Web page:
Taking a turn for the better - or directional drilling again

Normally on Saturdays I post a technical topic on some of the basics of drilling for, and producing, oil. This week it has been delayed a day. Readers are asked to remember that it tries to convey the technology in a relatively simple, and thus easily understood, manner. For those in the oil patch who wince on occasion, feel free to chip with comments, and help convey the ideas. The series is starting to get fairly long, and so the list of earlier posts is attached at the end, and below the fold.

Does the phrase "gunboat diplomacy" ring a bell ? It was an old-fashioned term from the days of the British Empire. And now, apparently, it is making a reappearance in the Far East.

In a post a couple of weeks ago I had mentioned the problem of the "Rule of Capture" wherein the first person to draw oil/gas from a formation was entitled to as much as they could get from their wells, until their neighbors, in turn, sank their own wells.

Well this is not just a historical note - it is now one of the issues between China and Japan. Since the Chinese are tapping into a formation ahead of the Japanese, and thus, potentially "acquiring" some of the Japanese resource.

It was the same concerns that led Iraq into Kuwait back in the term of the first President Bush. Except here there was a concern that the wells in Kuwait had sort of "meandered" into Iraqi territory.

So what is with this meandering business?

Well to develop the idea of directional drilling, we need to return to the Volga-Ural basin in the Soviet Union, back in the 1950's. And I quote from John Grace's "Russian Oil Supply"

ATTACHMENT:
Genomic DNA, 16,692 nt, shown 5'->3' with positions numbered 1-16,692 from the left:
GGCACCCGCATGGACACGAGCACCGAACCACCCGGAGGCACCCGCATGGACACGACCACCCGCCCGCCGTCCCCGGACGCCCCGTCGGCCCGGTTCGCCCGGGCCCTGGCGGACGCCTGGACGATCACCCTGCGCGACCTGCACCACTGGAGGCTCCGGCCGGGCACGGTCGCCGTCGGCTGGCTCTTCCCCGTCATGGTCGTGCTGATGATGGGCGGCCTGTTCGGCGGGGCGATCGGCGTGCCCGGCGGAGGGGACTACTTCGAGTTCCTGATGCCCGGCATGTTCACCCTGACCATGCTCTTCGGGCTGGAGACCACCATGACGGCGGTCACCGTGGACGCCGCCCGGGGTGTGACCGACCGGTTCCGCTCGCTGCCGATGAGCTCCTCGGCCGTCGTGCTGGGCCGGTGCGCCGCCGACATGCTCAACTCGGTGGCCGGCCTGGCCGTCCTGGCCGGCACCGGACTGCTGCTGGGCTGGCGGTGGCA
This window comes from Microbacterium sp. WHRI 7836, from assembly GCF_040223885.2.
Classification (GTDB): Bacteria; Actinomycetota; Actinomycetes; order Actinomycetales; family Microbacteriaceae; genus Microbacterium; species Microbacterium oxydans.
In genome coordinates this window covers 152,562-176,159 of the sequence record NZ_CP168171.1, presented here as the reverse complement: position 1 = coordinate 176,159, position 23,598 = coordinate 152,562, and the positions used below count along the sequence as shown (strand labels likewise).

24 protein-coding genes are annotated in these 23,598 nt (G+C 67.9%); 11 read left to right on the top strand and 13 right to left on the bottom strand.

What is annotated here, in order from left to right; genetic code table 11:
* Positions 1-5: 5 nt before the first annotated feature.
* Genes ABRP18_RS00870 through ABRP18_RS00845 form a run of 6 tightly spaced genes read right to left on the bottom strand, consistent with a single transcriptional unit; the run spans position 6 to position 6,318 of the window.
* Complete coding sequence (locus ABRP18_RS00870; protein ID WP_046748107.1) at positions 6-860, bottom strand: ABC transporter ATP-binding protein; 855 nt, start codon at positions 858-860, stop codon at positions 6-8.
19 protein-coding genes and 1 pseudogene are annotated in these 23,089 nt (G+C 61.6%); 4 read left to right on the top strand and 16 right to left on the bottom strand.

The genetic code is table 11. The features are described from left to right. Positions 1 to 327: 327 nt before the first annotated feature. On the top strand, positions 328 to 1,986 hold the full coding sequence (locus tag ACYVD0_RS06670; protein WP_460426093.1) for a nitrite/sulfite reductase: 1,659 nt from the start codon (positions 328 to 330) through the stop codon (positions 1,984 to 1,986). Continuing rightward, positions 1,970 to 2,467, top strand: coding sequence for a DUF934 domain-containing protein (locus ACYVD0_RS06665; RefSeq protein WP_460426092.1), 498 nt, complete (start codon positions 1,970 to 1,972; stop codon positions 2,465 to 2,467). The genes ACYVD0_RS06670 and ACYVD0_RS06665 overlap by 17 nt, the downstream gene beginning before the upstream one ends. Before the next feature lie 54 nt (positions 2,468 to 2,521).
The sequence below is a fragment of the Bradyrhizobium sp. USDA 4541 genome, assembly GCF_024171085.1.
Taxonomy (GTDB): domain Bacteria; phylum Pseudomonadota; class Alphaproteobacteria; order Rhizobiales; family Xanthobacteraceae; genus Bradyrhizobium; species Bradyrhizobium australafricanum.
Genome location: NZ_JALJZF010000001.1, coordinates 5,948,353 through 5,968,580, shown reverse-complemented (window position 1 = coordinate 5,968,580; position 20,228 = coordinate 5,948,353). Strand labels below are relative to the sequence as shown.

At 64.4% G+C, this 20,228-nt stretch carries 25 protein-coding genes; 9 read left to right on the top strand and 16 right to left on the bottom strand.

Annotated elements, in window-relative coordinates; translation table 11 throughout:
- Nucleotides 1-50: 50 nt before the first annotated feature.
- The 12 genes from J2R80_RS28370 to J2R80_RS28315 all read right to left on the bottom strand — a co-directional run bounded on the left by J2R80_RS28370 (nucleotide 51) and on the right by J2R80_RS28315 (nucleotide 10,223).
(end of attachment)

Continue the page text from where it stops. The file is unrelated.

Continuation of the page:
In the Volga-Ural basin, however, particularly after recognition of the enormous potential of the deeper Devonian strata, drilling targets were further below the Earth's surface. Moreover, the older, more lithified rock of the Volga-Ural basin was harder. This required higher drilling torque, which in turn demanded superior strength drill-string steel. The Soviet steel industry was basically unable to provide high-strength drill string in volumes necessary to develop the basin.

Engineers responded with turbo-drilling, which does not depend on rotating the drill string. Instead, immediately above the bit, they placed a turbo drilling motor, which itself did the work of turning the bit. This obviated the necessity of twisting the pipe and thereby reduced the required quality of steel.

Turbo drilling radically increased the productivity, Combined with the growing number of rigs available, the total number of feet of development drilling conducted per year nationwide jumped from 1.9 million feet in 1949 to 7.1 million feet by 1950 and 12.1 million feet by 1960."

(We'll come onto their second innovation - that of waterflood - in a few weeks.).

Putting the motor at the bottom end of the drill string had a couple of other advantages. One is that it allows the hole to make angle, i.e. to turn in a tighter radius than if the whole pipe were rotating.

Motors can accomplish 13º-15º per 100 ft doglegs, while turn radii of rotary steerables are 10º or less.
The Russian idea took a while to catch on in the West and to his credit, a guy in Houston called Bill Maurer , had a fair bit to do with that. (And due to Rita the link is currently down).

Suddenly we did not have to have the complexity of joining 30-ft lengths of drill pipe together to deliver power to the end of the bit. This had always been constrained by the steel strength and joint limitations, now that could be designed out, and the power could be delivered to the bit hydraulically through the mud, since this could be used to drive the motor. Unfortunately because the drilled holes are small, the motors have to be small also, and this means that they started out being quite long. (A case history or two can be found on the web.)

Turbo motors work best at higher speeds, but to create the chips and achieve effective drilling with conventional tri-cones, rotation speeds had, historically been slow. And the problem remained of creating the high thrusts across the bit that were required for this type of drilling, when the motor turned faster.